I’ve been reading lately about the patterns of worship God prescribed for his people Israel – patterns of gatherings, feasts, and sacrifices as detailed in Leviticus, Exodus, Numbers, and Deuteronomy. Today I’m struck by these verses from Exodus:
Exodus 34:21 – Six days you shall work, but on the seventh day you shall rest. In plowing time and in harvest you shall rest.
I assume here that plowing time and harvest are the two “peak periods” for a farming society. They are the “all-hands-on-deck” seasons of work. In our day and age, we might wonder at the very idea of resting during such a time. Shouldn’t we work hardest during this period? Isn’t this the time when the most money is to be made, or when there is the most unavoidable work to do? And yet, it is precisely at such a point that God calls his people to rest. He calls them to recognize, remember, and confess with their bodily action that he is the one who keeps and provides. He calls them to remember that they can trust their most basic needs (like food, air, water) to him and him alone.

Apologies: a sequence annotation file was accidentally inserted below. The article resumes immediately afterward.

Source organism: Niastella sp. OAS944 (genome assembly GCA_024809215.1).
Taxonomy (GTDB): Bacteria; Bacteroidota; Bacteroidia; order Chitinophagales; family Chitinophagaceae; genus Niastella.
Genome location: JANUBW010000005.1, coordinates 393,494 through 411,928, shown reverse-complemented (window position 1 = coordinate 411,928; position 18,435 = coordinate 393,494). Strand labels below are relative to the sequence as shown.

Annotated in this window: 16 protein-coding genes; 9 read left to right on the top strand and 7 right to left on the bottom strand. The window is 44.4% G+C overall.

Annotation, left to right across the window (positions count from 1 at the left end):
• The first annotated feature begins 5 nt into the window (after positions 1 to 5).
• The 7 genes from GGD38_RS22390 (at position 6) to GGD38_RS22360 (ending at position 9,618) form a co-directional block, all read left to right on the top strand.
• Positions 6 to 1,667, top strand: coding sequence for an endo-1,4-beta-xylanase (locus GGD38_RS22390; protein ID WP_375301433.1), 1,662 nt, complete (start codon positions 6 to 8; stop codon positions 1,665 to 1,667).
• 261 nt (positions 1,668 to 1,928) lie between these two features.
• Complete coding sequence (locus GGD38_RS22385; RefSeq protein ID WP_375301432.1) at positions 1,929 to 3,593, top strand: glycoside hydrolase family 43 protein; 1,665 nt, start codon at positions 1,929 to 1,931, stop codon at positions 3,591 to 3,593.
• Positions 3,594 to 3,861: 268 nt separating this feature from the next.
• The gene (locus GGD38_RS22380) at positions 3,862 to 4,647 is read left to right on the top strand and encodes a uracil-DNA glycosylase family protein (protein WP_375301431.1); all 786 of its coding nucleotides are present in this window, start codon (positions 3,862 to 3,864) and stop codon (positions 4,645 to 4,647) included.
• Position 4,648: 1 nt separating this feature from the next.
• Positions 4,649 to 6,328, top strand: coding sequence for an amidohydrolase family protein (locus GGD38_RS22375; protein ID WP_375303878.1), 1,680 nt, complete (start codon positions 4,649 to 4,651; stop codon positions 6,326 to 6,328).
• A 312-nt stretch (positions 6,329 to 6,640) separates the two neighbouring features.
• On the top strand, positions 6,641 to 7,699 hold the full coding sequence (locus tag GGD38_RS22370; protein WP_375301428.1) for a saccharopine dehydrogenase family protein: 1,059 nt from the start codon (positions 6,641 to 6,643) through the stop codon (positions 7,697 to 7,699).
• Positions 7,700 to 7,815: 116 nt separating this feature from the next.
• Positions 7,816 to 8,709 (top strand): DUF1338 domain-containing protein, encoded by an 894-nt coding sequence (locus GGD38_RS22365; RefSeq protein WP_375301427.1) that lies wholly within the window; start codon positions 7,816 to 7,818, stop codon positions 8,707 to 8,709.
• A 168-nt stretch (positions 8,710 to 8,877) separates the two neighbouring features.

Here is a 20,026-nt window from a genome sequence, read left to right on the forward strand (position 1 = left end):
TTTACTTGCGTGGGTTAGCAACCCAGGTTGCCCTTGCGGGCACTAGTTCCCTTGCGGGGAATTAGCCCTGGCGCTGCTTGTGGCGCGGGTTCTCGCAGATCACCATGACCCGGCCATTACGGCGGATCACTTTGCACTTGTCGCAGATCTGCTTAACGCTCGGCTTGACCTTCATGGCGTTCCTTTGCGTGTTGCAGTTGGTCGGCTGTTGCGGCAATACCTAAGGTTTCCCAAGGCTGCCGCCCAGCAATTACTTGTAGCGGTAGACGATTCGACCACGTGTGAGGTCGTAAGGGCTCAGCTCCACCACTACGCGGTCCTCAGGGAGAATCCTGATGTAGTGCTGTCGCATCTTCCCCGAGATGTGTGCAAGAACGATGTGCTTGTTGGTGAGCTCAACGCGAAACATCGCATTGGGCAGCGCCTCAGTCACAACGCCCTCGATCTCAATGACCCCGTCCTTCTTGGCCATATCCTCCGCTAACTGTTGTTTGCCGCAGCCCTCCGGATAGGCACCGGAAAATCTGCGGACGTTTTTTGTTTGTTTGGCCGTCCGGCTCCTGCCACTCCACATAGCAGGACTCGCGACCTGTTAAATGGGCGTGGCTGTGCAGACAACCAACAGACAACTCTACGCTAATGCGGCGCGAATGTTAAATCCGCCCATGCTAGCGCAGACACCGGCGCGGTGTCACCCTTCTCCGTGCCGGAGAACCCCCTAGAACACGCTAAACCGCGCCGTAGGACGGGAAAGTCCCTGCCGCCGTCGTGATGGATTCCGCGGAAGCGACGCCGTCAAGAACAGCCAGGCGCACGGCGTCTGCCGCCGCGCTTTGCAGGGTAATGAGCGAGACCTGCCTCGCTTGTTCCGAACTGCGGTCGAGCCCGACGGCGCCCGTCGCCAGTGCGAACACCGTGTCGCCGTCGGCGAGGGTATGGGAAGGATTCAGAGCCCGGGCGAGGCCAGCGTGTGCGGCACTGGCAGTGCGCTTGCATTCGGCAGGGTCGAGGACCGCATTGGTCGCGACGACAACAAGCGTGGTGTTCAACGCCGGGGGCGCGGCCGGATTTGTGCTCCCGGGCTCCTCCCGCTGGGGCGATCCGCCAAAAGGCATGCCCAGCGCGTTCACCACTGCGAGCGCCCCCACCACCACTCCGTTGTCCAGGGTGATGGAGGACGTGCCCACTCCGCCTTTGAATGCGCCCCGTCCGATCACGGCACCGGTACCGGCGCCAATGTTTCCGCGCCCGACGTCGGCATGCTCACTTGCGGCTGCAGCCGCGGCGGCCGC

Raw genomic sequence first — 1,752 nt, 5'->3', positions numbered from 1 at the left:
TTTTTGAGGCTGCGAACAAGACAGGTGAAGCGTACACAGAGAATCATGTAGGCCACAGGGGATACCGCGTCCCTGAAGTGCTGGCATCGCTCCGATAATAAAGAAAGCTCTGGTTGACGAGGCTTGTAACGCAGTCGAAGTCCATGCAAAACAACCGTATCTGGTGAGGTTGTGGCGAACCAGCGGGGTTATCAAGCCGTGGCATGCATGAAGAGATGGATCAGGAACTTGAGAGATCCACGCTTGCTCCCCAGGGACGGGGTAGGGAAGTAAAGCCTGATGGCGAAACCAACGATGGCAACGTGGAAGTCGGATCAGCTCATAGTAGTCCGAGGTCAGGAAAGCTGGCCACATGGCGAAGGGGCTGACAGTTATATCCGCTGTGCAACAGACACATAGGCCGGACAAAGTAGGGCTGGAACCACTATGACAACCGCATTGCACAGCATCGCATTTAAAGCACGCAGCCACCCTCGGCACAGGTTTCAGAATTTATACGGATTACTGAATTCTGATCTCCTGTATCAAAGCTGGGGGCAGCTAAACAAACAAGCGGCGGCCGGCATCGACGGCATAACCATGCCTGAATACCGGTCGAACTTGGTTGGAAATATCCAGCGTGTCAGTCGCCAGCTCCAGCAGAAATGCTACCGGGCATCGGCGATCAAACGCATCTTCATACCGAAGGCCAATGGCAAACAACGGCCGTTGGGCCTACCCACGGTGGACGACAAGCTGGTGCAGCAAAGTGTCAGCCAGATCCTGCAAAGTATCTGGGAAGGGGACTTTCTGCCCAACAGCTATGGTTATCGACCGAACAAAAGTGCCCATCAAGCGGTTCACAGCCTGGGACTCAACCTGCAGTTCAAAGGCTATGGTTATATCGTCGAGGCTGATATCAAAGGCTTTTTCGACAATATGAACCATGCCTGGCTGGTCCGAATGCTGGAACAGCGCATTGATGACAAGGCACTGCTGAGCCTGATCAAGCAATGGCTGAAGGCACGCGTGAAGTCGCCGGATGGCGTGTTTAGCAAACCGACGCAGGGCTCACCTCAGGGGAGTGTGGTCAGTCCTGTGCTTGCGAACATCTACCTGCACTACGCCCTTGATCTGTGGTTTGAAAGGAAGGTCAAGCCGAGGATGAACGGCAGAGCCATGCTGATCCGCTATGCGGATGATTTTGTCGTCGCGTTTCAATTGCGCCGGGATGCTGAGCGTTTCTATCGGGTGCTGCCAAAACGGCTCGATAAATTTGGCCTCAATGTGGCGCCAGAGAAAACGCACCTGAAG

Granted, we don’t live under Mosaic Law, but Mosaic Law tells us still who God is and how he works. It even gives us some inkling of how our lives in worship ought to reflect his character and ways. So, let me ask this (for myself and all of you): How does God call us to rest, especially at plowing time and in harvest?
Exodus 34:23-24 – Three times in the year shall all your males appear before the Lord God, the God of Israel. For I will cast out nations before you and enlarge your borders; no one shall covet your land, when you go up to appear before the Lord your God three times in the year.
God required of Israel that all the males among the Hebrews appear before him three times annually (I think the text refers to males who have been weaned from their mother’s care, and probably even those who have reached the point of “manhood,” or accountability under the Law). This meant traveling to the location where God made his name to dwell, represented by the presence of the Ark of the Covenant. Eventually, it meant traveling to Jerusalem and appearing at the Solomonic temple.
Now, there’s only one problem with such an arrangement. With all the men gone, what happens when the “bad guys” come? Even if the women and children traveled with (as they likely did on many occasions…see the story of Hannah), what about the farms and belongings left at home? And yet, for this God has an answer: “Leave it to me…I’ve got it covered.” Notice how Exodus promises the Lord’s protection on his land, apparently with special concern during the times of annual corporate worship.
If nothing else, this promise from Exodus is a wide-open invitation to trust God; to trust him even with that which is most precious to us. We can do what he asks no matter how risky it seems. Not only can we do what he asks, but we must. Indeed, how could we do anything but obey him?